AST-CAN485 I/O Shield (24V) Hookup Guide

Contributors: Alex the Giant, Ell C, JamesBM
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The AST-CAN485 I/O Shield (24) is an Arduino shield that will allow the user to interface the AST-CAN485 Dev Board with 24V inputs and outputs, which expands its usefulness into industrial systems.

SparkFun AST-CAN485 I/O Shield (24V)


Required Materials

To follow along with this tutorial, you will need the following materials. You may not need everything though depending on what you have. Add it to your cart, read through the guide, and adjust the cart as necessary.


Depending on your setup, you will need a soldering iron, solder, and general soldering accessories to solder pins to the AST-CAN485. You will also need a flat head and wire strippers to connect wires to the screw terminals.

Soldering Iron - 60W (Adjustable Temperature)

Soldering Iron - 60W (Adjustable Temperature)

Solder Lead Free - 15-gram Tube

Solder Lead Free - 15-gram Tube

Pocket Screwdriver Set

Pocket Screwdriver Set


Wire Strippers - 20-30AWG

3 Retired

Suggested Reading

We recommend checking out the AST-CAN485 Hookup Guide to get started with the board. Depending on your setup, you may need to install custom libraries and board add-ons.

AST-CAN485 Hookup Guide

March 1, 2018

The AST CAN485 is a miniature Arduino in the compact form factor of the ProMini. In addition to all the usual features it has on-board CAN and RS485 ports enabling quick and easy interfacing to a multitude of industrial devices.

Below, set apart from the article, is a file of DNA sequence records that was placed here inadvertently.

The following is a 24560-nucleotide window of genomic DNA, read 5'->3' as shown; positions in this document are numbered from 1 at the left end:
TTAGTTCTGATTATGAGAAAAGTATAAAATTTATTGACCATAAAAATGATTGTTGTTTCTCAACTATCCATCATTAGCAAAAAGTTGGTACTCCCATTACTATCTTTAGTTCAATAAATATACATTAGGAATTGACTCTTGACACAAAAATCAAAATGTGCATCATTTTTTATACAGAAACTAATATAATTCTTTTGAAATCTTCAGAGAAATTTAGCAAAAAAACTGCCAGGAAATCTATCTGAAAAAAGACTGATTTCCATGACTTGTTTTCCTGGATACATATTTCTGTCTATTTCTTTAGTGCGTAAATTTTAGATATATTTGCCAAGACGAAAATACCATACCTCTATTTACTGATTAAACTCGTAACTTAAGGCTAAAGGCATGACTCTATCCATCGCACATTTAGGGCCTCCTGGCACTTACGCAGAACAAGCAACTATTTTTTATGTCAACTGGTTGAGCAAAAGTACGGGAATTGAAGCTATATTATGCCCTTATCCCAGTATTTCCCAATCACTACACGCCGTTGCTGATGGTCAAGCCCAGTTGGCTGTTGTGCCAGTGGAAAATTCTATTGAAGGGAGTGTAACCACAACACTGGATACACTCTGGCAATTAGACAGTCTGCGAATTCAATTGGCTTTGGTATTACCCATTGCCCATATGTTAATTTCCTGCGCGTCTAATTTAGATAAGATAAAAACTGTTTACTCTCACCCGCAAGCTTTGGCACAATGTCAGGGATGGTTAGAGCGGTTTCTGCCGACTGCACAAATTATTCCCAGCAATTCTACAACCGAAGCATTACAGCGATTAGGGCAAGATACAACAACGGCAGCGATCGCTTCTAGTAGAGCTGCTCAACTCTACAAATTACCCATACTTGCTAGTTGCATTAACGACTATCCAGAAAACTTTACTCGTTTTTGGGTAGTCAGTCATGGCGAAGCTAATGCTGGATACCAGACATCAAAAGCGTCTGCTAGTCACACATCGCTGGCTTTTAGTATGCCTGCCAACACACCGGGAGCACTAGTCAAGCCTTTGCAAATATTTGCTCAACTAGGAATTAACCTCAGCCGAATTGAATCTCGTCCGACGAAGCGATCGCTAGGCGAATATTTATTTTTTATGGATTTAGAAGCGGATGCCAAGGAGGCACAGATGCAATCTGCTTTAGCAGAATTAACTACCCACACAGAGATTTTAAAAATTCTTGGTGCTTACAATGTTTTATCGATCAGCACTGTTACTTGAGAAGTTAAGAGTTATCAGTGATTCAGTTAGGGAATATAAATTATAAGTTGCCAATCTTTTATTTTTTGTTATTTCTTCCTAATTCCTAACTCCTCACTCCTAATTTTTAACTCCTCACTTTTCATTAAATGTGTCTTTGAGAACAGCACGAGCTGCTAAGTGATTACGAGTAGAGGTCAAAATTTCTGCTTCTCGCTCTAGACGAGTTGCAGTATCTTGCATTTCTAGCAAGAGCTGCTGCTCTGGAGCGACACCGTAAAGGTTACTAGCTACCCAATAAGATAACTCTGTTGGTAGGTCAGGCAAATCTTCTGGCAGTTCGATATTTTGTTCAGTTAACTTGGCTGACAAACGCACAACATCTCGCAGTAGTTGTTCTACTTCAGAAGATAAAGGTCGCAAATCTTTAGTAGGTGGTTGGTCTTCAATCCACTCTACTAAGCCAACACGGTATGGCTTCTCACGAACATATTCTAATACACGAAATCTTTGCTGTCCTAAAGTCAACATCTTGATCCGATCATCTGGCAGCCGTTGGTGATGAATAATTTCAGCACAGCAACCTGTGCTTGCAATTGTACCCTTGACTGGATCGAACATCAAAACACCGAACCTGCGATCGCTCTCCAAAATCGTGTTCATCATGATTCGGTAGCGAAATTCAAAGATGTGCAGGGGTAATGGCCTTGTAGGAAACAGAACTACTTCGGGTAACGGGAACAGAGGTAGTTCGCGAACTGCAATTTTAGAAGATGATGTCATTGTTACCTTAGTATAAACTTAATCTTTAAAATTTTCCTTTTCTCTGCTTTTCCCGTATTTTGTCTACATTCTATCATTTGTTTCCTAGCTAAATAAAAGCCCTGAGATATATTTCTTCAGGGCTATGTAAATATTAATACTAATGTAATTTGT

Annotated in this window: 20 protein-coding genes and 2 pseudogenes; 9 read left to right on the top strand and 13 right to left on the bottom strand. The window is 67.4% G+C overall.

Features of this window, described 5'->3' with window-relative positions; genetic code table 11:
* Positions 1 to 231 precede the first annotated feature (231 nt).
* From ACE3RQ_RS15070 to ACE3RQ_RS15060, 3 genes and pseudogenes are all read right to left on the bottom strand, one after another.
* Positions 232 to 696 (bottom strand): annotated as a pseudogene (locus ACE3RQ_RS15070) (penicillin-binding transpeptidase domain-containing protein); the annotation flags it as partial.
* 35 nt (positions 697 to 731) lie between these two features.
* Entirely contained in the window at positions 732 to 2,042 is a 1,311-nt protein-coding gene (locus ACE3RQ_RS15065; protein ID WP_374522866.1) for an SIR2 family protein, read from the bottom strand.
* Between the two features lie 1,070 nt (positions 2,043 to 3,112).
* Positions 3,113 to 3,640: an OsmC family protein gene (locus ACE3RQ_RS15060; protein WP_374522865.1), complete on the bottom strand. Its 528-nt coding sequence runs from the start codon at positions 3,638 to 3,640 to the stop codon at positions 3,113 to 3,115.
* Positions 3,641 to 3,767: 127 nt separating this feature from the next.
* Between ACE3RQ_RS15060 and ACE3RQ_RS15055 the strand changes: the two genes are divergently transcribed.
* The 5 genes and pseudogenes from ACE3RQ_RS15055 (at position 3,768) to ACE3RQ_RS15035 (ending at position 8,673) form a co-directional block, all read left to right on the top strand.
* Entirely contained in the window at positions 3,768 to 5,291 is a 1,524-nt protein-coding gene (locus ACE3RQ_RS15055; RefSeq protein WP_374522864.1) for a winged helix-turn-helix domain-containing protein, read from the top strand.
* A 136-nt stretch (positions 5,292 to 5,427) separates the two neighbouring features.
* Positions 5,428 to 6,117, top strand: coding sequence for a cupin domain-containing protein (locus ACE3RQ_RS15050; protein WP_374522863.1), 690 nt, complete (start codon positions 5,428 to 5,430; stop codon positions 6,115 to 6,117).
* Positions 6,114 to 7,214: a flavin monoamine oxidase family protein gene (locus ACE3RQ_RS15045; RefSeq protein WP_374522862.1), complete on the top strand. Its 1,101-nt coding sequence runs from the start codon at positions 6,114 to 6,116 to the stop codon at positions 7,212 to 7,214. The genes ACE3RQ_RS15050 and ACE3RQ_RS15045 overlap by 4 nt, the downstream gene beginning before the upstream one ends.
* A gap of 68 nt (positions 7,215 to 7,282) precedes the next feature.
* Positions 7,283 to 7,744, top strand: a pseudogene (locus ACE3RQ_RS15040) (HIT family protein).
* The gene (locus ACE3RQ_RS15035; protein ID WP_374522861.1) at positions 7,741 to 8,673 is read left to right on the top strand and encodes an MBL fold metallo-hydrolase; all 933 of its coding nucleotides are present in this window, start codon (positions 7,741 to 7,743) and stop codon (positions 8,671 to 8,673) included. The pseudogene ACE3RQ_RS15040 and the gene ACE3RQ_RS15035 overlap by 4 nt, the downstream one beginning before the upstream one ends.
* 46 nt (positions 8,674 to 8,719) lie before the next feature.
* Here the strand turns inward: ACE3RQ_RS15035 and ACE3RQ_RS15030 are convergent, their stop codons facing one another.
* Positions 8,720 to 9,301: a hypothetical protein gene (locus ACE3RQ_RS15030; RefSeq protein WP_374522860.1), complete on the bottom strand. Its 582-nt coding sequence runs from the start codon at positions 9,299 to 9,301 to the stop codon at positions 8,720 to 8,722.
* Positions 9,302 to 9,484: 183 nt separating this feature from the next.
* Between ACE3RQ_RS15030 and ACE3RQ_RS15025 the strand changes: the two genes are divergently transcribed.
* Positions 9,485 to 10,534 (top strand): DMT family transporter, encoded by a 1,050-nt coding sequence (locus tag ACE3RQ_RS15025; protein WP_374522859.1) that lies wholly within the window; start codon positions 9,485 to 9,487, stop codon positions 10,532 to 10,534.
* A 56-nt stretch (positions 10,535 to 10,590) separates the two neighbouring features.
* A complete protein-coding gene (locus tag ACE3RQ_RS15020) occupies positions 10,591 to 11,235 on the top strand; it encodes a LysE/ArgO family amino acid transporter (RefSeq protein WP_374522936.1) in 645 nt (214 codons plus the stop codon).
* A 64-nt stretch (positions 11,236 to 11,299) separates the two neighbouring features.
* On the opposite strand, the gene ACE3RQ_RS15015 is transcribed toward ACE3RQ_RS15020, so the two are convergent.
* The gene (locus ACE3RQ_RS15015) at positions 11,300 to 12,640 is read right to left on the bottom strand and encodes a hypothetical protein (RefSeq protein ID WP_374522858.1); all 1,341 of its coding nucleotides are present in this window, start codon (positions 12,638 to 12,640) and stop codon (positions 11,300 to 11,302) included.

Also, if you aren’t familiar with the following concepts, we recommend checking out these tutorials before continuing.

Working with Wire

How to strip, crimp, and work with wire.

Hardware Overview

Input Power

The AST-CAN485 I/O Shield provides a socket to break out all of the IO of the AST-CAN485 board. To make a secure connection to your industrial equipment, screw terminals come pre-soldered to the board to get you up and running in no time. The AST-CAN485 I/O Shield is designed to work in the industrial 24V environment, but has a wide supply input range of 7-24V. The board comes with input reverse voltage protection with a green and red status LEDs (green means power is connected properly, and red indicates reversed power, and blocks power to the rest of the board.

Power input highlight

24 I/O Pins

At your disposal are four 24V input channels with LEDs to indicate the input logic level, along with an additional four 24V output channels with matching indicator LEDs.

24V input and output highlights

RS-485 and CAN

Which do you prefer to use for your communication standard: RS-485 or CAN? Well it doesn't matter because as the name indicates, the CAN485 board will handle them both, and they're both broken out to the secure screw terminals as well!

RS-485 and CAN bus screw terminal highlight

SPI and I2C

If SPI and I2C are more in your wheelhouse, the CAN485 board breaks those out to screw terminals well, but you are limited to 5V logic.

SPI and I2C screw terminal highlight

AST-CAN485 Pins

All of the 5V logic level pins of the AST-CAN485 board are also broken out with an easy to read 2x13 pin header.